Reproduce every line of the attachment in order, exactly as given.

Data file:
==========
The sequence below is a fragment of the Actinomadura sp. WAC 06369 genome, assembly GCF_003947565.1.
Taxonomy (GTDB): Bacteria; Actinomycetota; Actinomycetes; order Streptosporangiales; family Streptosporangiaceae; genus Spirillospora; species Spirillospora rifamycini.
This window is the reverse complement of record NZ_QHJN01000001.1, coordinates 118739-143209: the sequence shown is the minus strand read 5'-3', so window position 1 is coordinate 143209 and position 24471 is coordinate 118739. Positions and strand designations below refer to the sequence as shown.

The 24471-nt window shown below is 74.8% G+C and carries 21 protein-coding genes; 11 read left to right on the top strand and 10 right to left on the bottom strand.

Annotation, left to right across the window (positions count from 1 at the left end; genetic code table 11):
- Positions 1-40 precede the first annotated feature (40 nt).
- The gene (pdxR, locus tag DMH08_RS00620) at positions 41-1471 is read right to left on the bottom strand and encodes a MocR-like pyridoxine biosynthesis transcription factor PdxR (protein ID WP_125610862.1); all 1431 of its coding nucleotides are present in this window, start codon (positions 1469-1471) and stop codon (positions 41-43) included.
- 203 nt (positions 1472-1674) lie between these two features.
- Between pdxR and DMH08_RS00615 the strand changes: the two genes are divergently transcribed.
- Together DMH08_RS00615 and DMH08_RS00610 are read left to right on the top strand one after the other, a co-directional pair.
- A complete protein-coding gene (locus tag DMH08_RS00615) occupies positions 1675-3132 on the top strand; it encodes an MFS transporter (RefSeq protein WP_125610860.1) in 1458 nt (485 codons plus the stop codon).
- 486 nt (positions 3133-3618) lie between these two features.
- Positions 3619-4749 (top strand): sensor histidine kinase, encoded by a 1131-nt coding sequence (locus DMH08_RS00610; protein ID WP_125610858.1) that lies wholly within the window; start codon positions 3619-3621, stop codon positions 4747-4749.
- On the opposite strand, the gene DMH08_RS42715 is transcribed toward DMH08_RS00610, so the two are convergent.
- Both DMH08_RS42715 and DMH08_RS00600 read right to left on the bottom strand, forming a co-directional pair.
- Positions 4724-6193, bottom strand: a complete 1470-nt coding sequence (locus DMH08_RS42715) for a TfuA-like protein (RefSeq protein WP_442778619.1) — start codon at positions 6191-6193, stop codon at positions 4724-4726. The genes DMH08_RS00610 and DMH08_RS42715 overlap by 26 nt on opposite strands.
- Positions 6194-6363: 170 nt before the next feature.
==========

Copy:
The sequence below is a fragment of the Actinomadura sp. WAC 06369 genome, assembly GCF_003947565.1.
Taxonomy (GTDB): Bacteria; Actinomycetota; Actinomycetes; order Streptosporangiales; family Streptosporangiaceae; genus Spirillospora; species Spirillospora rifamycini.
This window is the reverse complement of record NZ_QHJN01000001.1, coordinates 118739-143209: the sequence shown is the minus strand read 5'-3', so window position 1 is coordinate 143209 and position 24471 is coordinate 118739. Positions and strand designations below refer to the sequence as shown.

The 24471-nt window shown below is 74.8% G+C and carries 21 protein-coding genes; 11 read left to right on the top strand and 10 right to left on the bottom strand.

Annotation, left to right across the window (positions count from 1 at the left end; genetic code table 11):
- Positions 1-40 precede the first annotated feature (40 nt).
- The gene (pdxR, locus tag DMH08_RS00620) at positions 41-1471 is read right to left on the bottom strand and encodes a MocR-like pyridoxine biosynthesis transcription factor PdxR (protein ID WP_125610862.1); all 1431 of its coding nucleotides are present in this window, start codon (positions 1469-1471) and stop codon (positions 41-43) included.
- 203 nt (positions 1472-1674) lie between these two features.
- Between pdxR and DMH08_RS00615 the strand changes: the two genes are divergently transcribed.
- Together DMH08_RS00615 and DMH08_RS00610 are read left to right on the top strand one after the other, a co-directional pair.
- A complete protein-coding gene (locus tag DMH08_RS00615) occupies positions 1675-3132 on the top strand; it encodes an MFS transporter (RefSeq protein WP_125610860.1) in 1458 nt (485 codons plus the stop codon).
- 486 nt (positions 3133-3618) lie between these two features.
- Positions 3619-4749 (top strand): sensor histidine kinase, encoded by a 1131-nt coding sequence (locus DMH08_RS00610; protein ID WP_125610858.1) that lies wholly within the window; start codon positions 3619-3621, stop codon positions 4747-4749.
- On the opposite strand, the gene DMH08_RS42715 is transcribed toward DMH08_RS00610, so the two are convergent.
- Both DMH08_RS42715 and DMH08_RS00600 read right to left on the bottom strand, forming a co-directional pair.
- Positions 4724-6193, bottom strand: a complete 1470-nt coding sequence (locus DMH08_RS42715) for a TfuA-like protein (RefSeq protein WP_442778619.1) — start codon at positions 6191-6193, stop codon at positions 4724-4726. The genes DMH08_RS00610 and DMH08_RS42715 overlap by 26 nt on opposite strands.
- Positions 6194-6363: 170 nt before the next feature.